carseats and flying**

Old Dec 13th, 2002, 01:33 PM
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carseats and flying**

Hi. Were flying with our 11 month old and I'm wonfering if his carseat should be front or rear facing? He is a big baby and we will be turning his carseat around(in our car) shortly. Is there a certain age that babies should be rear facing in an airplane?

Thanks for the SERIOUS responses.
Old Dec 13th, 2002, 01:39 PM
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First or all, why are you going to fly with an 11-month old? - Just Kidding. Let me be the first to say that anyone who goes down those lines is a jerk.

To answer your question, call the airline, visit the web site for the maker of your carseat, and ask your pediatrician. Go with the answer that sounds best based on the size of your child.

Make sure your carseat has an approved sticker on it or you might get grief from the airline. Also, depending on the airline/where you are flying, be prepared for the FA to dictate how she/he wants the carseat no matter what your intentions are.
Old Dec 13th, 2002, 01:50 PM
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From my ff airline's (American) website:

FAA Non-Approved Infant Seat/Child Restraint Devices
The following may not be used when an infant seat/child restraint device is required:
Any device without an approval label
Booster seats with no approval label or shoulder harness
Vest and/or harness-type devices
Belt extensions that attach to the parent or the parent's restraint
Any device that positions a child on the lap or chest of an adult
FAA Approved Infant Seat/Child Restraint Device Seat Locations:
May face toward the front or rear of the plane in accordance with instructions on child seat label
May not occupy an exit row or the row in front of or behind an exit row
May not occupy the space between a customer and an aisle
Old Dec 13th, 2002, 01:59 PM
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One question: What difference would it make which direction a child's seat faces on an airplane?

In a car you flip them around to avoid flying glass in an accident or whiplash from a collision. In an airplane, the seat is pretty much just for child's comfort. Direction of the seat is irrelevant from the safety aspect.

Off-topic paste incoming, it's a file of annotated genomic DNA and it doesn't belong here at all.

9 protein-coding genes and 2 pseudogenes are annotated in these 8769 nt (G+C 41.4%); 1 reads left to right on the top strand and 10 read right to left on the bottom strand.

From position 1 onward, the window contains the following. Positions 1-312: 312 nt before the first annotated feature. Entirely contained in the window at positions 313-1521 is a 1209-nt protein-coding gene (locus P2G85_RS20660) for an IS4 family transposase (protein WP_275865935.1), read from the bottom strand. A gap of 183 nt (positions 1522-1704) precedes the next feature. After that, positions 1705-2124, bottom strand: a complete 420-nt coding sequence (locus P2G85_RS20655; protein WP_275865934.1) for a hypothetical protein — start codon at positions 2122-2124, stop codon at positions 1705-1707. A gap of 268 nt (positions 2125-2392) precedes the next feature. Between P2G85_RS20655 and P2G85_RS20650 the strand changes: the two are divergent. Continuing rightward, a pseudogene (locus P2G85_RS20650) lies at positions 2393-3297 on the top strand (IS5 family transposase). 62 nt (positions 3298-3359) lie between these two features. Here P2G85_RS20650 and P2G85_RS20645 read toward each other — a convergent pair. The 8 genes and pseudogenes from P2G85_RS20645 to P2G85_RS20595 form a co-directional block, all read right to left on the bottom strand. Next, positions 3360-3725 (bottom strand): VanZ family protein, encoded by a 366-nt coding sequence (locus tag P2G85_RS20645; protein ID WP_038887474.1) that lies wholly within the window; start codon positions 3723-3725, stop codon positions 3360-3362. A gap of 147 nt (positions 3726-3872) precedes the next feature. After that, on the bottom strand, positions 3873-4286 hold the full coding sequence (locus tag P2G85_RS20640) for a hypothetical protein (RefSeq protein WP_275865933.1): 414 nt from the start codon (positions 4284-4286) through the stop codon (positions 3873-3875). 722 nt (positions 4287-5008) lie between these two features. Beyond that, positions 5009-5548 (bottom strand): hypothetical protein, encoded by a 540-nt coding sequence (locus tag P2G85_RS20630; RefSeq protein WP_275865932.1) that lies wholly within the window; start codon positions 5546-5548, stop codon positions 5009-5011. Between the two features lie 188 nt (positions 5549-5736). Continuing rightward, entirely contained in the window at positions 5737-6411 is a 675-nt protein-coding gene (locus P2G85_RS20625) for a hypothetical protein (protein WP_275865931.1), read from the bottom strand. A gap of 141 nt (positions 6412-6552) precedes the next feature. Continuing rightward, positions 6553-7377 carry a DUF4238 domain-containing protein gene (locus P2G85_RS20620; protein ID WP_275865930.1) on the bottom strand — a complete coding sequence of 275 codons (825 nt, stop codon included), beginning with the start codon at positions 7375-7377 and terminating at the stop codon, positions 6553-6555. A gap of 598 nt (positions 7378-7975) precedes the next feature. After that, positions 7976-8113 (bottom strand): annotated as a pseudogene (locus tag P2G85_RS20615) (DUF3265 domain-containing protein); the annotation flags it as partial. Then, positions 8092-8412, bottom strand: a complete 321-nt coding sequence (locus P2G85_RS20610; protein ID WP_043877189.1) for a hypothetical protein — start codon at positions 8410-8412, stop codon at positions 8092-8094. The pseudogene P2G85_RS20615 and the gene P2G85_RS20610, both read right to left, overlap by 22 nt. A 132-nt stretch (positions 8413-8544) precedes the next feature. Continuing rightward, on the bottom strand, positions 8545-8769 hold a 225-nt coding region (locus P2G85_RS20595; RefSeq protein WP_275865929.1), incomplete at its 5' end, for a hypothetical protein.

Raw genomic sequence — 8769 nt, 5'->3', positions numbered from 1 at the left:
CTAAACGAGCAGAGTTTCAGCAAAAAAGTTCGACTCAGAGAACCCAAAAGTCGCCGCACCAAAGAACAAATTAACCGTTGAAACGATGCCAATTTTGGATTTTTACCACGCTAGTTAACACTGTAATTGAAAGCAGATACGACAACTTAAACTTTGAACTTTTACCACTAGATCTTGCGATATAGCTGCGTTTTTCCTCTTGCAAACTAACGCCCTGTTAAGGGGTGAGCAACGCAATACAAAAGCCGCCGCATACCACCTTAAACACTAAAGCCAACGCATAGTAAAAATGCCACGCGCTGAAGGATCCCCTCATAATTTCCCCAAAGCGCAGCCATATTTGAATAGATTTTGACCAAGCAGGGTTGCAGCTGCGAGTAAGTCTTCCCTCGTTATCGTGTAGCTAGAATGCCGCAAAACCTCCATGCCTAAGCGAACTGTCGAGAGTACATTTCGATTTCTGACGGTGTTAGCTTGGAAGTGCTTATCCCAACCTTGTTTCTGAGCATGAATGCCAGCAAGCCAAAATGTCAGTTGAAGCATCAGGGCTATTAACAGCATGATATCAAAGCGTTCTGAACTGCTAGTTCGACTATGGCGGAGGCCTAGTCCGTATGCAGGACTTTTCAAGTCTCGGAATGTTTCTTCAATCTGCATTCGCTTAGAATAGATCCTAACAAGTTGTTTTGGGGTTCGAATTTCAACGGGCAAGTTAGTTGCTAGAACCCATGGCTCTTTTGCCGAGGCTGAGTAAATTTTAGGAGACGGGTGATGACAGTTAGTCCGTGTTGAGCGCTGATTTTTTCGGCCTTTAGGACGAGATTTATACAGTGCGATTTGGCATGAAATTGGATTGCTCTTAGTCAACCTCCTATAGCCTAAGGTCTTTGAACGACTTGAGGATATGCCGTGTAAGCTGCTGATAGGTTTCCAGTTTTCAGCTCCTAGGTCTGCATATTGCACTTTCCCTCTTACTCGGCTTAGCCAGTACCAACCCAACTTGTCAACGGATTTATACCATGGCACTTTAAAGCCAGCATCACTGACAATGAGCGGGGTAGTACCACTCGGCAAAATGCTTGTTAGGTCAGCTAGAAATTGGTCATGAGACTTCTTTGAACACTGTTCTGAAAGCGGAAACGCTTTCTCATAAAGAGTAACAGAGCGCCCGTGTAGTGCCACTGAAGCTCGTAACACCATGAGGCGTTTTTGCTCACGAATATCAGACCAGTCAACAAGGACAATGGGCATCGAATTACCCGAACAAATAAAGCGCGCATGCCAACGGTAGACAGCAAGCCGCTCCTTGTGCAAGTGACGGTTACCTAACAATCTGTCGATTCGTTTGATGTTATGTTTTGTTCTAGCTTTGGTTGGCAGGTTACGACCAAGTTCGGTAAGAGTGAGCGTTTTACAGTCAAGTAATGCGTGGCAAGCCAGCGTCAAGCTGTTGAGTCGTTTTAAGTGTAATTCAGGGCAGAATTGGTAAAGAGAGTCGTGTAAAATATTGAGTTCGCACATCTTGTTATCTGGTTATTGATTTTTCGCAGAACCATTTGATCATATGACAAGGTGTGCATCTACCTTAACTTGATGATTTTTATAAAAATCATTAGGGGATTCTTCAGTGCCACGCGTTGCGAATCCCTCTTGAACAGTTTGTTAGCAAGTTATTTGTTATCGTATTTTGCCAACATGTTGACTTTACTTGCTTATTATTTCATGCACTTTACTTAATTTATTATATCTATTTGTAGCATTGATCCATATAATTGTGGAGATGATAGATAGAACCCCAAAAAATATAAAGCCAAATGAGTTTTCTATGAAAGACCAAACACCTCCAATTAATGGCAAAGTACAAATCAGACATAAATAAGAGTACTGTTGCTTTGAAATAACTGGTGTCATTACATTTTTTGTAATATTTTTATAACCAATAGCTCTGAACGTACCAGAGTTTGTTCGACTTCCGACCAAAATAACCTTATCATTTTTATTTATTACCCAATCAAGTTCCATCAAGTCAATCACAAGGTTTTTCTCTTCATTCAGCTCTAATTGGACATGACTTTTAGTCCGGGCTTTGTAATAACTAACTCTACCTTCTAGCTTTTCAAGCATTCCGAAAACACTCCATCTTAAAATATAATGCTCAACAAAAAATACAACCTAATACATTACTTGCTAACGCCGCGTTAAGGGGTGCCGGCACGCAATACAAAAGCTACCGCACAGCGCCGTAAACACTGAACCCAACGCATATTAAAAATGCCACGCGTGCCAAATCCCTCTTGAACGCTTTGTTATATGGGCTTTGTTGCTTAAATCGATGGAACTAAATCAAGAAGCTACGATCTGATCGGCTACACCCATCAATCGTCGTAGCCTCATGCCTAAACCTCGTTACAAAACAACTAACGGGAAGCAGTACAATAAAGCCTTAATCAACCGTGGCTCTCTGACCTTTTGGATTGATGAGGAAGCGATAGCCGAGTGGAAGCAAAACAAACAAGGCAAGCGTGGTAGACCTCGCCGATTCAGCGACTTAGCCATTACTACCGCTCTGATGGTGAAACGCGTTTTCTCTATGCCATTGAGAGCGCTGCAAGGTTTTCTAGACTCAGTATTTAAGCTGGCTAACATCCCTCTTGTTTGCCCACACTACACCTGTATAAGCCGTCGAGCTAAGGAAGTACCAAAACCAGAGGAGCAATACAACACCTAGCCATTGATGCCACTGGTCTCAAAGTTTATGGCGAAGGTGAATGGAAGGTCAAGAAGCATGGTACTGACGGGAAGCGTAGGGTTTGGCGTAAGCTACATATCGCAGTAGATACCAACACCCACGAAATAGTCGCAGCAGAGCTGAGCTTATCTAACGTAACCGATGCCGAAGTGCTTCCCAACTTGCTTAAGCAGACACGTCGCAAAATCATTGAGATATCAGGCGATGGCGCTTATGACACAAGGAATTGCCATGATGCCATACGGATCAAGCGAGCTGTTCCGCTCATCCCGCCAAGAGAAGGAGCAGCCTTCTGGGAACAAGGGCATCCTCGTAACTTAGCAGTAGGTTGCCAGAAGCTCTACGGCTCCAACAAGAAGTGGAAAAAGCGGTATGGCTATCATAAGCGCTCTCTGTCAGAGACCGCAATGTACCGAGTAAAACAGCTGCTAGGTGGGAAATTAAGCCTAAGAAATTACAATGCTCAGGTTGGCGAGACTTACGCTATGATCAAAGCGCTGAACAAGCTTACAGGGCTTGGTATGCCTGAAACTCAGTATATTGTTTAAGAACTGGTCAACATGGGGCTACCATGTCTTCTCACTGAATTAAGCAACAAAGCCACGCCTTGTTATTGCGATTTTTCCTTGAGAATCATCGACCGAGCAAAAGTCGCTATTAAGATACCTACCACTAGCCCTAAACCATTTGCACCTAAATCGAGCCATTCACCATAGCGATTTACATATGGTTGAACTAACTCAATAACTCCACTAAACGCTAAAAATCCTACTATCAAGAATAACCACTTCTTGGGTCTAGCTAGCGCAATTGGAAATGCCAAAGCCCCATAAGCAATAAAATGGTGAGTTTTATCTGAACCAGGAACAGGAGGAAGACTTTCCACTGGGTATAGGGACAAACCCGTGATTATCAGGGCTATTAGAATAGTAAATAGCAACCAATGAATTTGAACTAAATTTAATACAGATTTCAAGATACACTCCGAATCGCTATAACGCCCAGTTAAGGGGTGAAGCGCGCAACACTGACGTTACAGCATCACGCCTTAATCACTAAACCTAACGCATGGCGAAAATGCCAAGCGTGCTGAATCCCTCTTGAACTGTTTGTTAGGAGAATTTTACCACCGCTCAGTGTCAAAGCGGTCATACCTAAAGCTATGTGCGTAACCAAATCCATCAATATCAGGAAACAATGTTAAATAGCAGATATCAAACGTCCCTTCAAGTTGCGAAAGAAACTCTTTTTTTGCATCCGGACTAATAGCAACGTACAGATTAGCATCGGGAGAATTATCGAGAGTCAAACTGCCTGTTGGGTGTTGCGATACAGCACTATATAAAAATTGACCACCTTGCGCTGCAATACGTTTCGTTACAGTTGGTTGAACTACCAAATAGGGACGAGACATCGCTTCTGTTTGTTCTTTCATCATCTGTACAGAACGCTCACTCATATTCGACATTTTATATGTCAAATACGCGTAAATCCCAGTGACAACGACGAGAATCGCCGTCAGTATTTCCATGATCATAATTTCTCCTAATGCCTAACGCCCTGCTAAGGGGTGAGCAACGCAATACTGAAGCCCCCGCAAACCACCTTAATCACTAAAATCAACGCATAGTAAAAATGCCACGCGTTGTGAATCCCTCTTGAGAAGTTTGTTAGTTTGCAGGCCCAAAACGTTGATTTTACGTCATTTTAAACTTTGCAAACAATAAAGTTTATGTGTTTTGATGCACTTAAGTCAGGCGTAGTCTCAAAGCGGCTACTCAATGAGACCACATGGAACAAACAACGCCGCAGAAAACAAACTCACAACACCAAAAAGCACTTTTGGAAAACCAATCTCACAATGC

Old Dec 13th, 2002, 02:11 PM
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Uh Schmitty,
I think you asked pickles what she asked us.

From the American Academy of Pediatrics:

As in motor vehicles, children younger than age one and weighing less than 20 pounds should be placed in a rear-facing, properly secured child safety seat on an airplane. Children older than one year, weighing between 20 and 40 pounds, should be securely fastened in a forward-facing seat. Parents should select child safety seats that are labeled for use on aircraft.

Old Dec 13th, 2002, 02:17 PM
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But why is that? I'm not talking medical mumbo jumbo but simple practical sense here, what difference would it make which direction the seat is facing? What are the benefits of a rear-facing seat for an infant relative to a forward-facing seat?

None, as far as I can see. I think the American Board of Pediatrics did that meaningless study just to justify a little extra funding during a dry spell or something. Hmpf!
Old Dec 13th, 2002, 02:23 PM
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I think it all has to do with how strong the baby's neck is and how much force it could withstand from a sudden stop. Granted, in a plane crash all bets are off. Turbulence can cut almost any way. And most plane accelerate in a pretty controlled manner. But sometimes they do stop rather suddenly and forcefully.
Old Dec 13th, 2002, 02:28 PM
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Hmmmmmyeah makes sense to me okay. And I also suppose that by facing backwards then the lil tyke (facing backward) can keep an eye on momma (facing forward) so it knows that she's around. Can't be a bad thing?
Old Dec 13th, 2002, 02:28 PM
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Thanks for the replies!
Apparently is there is a crash, if the baby is facing forward then there are more ways to get hurt. I did a search on this and found articles pertaining to it-and they were graphic. I am asking here because I'm not sure if every baby should be rear-facing or what!
Old Dec 13th, 2002, 02:36 PM
concerned grandma
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I understand from my daughter and daughter -in-law that the WEIGHT of the baby is the factor, not the age. Under a certain weight the child is rear-facing, in a special rear-facing seat. Then when the baby reaches a certain weight, they need to sit in a front-facing carseat (entirely different apparatus). It has to do with the weight of the baby versus the restraints, with a little neck injury factor mixed in.

I don't think you can put just any carseat facing any old way - if it is rear-facing in a car, then it would be rear facing in a plane (or bus, or trolley, etc.

Pickles, check with your carseat manufacturer or the owner's manual that came with your carseat to be certain what the weight limit is.

As I have often told my own kids (now 30 and 26), if they could see the carseats they were transported in, they'd be horrified!!

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